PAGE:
In a previous post I explained the grieving process that comes with learning your child has special needs. More often than I care to admit, I feel like it’s a process that has me going in circles. Every time I hear of accomplishments babies and toddlers are making in their development there is some effect on me. Sometimes it’s a simple thought going through my head thinking I hope Ladybug can do that some day too. Other times it feels like I’ve been kicked in the gut and it takes all I have to hold back tears. As I reflect back over the years of this special needs parenting journey, I’ve come to realize that after we grieve we can dream again.
One of the biggest kick in the gut grieving moments happened a few years ago at Ladybug’s preschool. There was an hour of class time blocked off for parents to come and participate in various activities with the kids. Keep in mind our world is so wrapped up in Ladybug’s treatments/therapy that sometimes I forget what it is she “should” be doing at this age. Ladybug and I had fun making crafts, having snack, playing games and so on.
Then it was circle time, where all the kids sit in a circle and sing a couple songs before going home. That’s when it hit me like I had just run into a brick wall. The kids were asked to stand. It’s simple I know, but it’s something Ladybug cannot do. So there we sat, watching the kids sing their songs with all of the coordinating actions. Ladybug was having fun watching and getting excited. I however was putting on my brave face trying not to lose it. It was especially difficult as I saw all of the other parents taking out their phones to forever capture their children in this moment of achievement.
It makes me feel horrible when I have moments like these, when I allow myself to let it bother me. I feel bad for Ladybug’s sake, I don’t want her to ever feel like she’s letting me down over her inabilities. After all, it’s not her fault. Plus, she works extremely hard to do the things she can. Truth is, I am very proud of her.
If you find yourself in the middle of one of those “kick in the gut” type grieving moments, I hope you’ll find some encouragement here. Learning to dream again isn’t something just for parents with special needs children. It’s for anyone who has ever had to let go of a dream. For us the dream we needed to let go of was having a daughter who would do the things any other little girl would do.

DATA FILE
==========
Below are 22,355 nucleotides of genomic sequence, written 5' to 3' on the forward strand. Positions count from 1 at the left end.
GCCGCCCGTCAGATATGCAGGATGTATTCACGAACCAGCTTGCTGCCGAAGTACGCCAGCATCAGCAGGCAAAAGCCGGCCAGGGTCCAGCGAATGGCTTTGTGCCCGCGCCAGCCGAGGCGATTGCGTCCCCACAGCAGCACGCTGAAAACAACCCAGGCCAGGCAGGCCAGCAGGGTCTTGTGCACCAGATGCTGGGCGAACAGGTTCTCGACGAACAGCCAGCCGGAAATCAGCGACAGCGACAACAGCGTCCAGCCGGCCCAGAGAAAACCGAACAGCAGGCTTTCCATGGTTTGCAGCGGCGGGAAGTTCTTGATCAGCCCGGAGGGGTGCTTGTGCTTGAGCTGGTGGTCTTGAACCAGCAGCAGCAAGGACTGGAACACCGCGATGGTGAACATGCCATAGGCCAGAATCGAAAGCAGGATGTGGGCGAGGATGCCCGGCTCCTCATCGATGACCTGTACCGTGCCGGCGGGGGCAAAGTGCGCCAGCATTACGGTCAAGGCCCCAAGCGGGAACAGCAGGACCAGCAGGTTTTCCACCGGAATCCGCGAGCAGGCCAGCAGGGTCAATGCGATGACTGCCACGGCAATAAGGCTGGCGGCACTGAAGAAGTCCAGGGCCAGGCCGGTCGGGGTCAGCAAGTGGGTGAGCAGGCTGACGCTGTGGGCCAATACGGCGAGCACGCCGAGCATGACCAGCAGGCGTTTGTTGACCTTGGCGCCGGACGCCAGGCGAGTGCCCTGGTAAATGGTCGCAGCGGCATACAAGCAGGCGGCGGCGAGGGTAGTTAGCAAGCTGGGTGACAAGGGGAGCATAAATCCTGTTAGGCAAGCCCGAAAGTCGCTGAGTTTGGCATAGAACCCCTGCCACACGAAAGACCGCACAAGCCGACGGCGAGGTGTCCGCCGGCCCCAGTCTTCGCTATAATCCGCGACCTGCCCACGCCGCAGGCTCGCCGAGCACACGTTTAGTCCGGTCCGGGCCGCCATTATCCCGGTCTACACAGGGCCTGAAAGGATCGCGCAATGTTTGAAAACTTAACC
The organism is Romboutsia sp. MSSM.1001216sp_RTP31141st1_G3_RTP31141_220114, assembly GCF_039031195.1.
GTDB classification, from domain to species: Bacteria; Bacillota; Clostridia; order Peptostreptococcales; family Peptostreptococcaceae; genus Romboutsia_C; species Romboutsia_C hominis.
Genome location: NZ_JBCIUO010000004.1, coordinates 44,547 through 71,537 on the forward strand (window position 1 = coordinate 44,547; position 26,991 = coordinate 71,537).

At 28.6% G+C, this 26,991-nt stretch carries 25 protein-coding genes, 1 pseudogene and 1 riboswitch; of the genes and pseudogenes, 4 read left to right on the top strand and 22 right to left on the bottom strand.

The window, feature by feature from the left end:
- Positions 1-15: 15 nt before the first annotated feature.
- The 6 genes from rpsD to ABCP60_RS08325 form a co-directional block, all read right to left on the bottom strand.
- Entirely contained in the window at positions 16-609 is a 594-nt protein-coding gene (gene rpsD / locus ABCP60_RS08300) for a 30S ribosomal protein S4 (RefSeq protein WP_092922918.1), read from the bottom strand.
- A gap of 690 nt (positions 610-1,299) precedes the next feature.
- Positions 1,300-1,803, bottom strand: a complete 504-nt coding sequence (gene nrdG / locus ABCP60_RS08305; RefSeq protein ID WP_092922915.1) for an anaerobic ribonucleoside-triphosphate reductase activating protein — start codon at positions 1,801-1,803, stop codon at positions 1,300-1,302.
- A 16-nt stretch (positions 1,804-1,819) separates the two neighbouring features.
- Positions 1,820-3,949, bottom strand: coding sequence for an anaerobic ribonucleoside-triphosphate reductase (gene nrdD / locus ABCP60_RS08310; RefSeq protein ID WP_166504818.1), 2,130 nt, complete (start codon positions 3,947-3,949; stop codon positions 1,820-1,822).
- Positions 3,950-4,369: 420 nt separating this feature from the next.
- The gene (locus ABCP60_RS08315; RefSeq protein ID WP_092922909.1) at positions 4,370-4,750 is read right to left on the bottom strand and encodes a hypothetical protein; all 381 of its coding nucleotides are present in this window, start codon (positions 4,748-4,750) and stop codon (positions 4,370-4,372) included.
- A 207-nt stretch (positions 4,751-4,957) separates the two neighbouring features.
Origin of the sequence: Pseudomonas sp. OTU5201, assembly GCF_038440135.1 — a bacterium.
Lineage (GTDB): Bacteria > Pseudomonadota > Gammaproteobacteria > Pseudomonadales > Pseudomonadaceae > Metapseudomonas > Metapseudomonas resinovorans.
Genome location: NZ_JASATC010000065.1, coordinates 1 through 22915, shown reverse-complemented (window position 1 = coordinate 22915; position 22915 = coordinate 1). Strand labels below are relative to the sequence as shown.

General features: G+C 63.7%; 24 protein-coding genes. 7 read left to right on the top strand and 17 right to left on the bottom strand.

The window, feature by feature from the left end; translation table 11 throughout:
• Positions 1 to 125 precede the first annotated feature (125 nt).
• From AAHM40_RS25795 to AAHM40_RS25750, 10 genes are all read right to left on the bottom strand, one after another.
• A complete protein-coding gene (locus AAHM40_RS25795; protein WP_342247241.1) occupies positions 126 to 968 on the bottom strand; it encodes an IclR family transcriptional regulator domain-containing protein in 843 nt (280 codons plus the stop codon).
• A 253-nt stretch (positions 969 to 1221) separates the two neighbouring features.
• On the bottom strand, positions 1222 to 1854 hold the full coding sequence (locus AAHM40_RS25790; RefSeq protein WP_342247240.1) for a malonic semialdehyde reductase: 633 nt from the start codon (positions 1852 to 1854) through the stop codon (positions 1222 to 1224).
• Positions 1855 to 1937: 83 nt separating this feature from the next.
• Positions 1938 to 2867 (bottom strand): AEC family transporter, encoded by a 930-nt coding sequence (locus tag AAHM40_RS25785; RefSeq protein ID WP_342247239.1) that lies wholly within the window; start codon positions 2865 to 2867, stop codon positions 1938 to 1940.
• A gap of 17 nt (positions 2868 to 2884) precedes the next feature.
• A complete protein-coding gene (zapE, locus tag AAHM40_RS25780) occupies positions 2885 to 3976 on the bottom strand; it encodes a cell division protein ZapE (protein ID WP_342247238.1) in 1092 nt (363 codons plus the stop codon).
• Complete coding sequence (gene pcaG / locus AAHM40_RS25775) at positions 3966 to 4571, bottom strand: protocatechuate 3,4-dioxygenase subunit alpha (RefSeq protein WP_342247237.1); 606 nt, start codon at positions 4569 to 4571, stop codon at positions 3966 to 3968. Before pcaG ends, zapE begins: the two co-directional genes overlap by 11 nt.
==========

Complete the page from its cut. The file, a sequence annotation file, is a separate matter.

I still go through cycles where I grieve the old dream; but, I am able to let go much more quickly now. The grieving also doesn’t happen as frequently as it once did. God is teaching me how to dream for Ladybug again, and it is beautiful.
Today our dreams are different, we dream of when she’ll sit up, walk, use her fingers independently, stop eating everything (literary everything). Some of our dreams are the same, we’re simply learning how to adapt them. For instance, she’ll probably never walk independently, but with the help of a gait trainer she’s getting there. The important thing is that we are indeed dreaming again.
A couple of years ago we were in the middle of a lengthy treatment process for Ladybug. She needed to go through a process of new casts on her feet each week for 6 weeks to realign bones. This
was followed up with another surgery both on her feet and hips. It wasn’t her first surgery and she’s had more since, but this was a stressful time for us. Quite frankly, we needed some fun in our lives. My husband and I decided it was time to dream big. We took a family vacation to Florida after Ladybug had recovered from Surgery. It was a big dream, and an important one. We needed to learn it was ok to dream. It was time to make some fun memories with our kids. Our family needed experiences outside therapies and treatments.
If I were to refuse to let go of the old dreams, life would be miserable. I would be holding onto feelings of anger, jealousy, and bitterness. These feelings would not be healthy to me, or my family. It’s impossible to hold onto those feelings and still be the mother and wife God has called me to be. If I were holding onto those feelings I wouldn’t be as engaged in Ladybug’s therapy, and she would see little progress. Most importantly, if I was holding onto those feelings I would not be allowing God to change me and use me for His purpose.
Allowing myself to dream again means I notice the complete joy Ladybug has for life. If I were harboring feelings of anger, I wouldn’t be able to see the fact that she is genuinely happy, or enjoy her small successes.
So friends, grieve when you need to; but, when you can learn to dream again.
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